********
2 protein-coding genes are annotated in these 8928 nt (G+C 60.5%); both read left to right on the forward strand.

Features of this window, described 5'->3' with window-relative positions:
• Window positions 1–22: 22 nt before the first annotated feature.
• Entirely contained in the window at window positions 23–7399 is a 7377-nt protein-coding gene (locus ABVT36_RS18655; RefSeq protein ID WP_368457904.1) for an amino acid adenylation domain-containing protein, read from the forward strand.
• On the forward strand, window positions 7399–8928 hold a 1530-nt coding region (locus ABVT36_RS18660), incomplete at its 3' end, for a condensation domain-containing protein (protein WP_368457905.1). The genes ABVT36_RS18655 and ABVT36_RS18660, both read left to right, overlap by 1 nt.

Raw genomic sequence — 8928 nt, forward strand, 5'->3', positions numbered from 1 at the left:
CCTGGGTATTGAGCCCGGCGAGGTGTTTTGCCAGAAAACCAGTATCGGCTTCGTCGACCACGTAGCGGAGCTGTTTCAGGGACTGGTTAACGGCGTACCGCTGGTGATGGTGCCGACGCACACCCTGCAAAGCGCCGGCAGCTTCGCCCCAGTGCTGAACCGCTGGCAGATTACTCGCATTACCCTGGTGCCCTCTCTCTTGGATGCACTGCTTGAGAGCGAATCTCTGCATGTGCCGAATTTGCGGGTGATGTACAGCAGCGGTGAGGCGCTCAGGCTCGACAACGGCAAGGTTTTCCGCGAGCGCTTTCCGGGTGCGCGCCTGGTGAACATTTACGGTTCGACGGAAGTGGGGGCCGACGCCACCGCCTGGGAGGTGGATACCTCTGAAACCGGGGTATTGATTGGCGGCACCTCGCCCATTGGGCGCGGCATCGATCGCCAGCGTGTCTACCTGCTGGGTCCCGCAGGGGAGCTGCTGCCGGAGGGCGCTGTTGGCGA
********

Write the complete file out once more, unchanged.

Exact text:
2 protein-coding genes are annotated in these 8928 nt (G+C 60.5%); both read left to right on the forward strand.

Features of this window, described 5'->3' with window-relative positions:
• Window positions 1–22: 22 nt before the first annotated feature.
• Entirely contained in the window at window positions 23–7399 is a 7377-nt protein-coding gene (locus ABVT36_RS18655; RefSeq protein ID WP_368457904.1) for an amino acid adenylation domain-containing protein, read from the forward strand.
• On the forward strand, window positions 7399–8928 hold a 1530-nt coding region (locus ABVT36_RS18660), incomplete at its 3' end, for a condensation domain-containing protein (protein WP_368457905.1). The genes ABVT36_RS18655 and ABVT36_RS18660, both read left to right, overlap by 1 nt.

Raw genomic sequence — 8928 nt, forward strand, 5'->3', positions numbered from 1 at the left:
CCTGGGTATTGAGCCCGGCGAGGTGTTTTGCCAGAAAACCAGTATCGGCTTCGTCGACCACGTAGCGGAGCTGTTTCAGGGACTGGTTAACGGCGTACCGCTGGTGATGGTGCCGACGCACACCCTGCAAAGCGCCGGCAGCTTCGCCCCAGTGCTGAACCGCTGGCAGATTACTCGCATTACCCTGGTGCCCTCTCTCTTGGATGCACTGCTTGAGAGCGAATCTCTGCATGTGCCGAATTTGCGGGTGATGTACAGCAGCGGTGAGGCGCTCAGGCTCGACAACGGCAAGGTTTTCCGCGAGCGCTTTCCGGGTGCGCGCCTGGTGAACATTTACGGTTCGACGGAAGTGGGGGCCGACGCCACCGCCTGGGAGGTGGATACCTCTGAAACCGGGGTATTGATTGGCGGCACCTCGCCCATTGGGCGCGGCATCGATCGCCAGCGTGTCTACCTGCTGGGTCCCGCAGGGGAGCTGCTGCCGGAGGGCGCTGTTGGCGA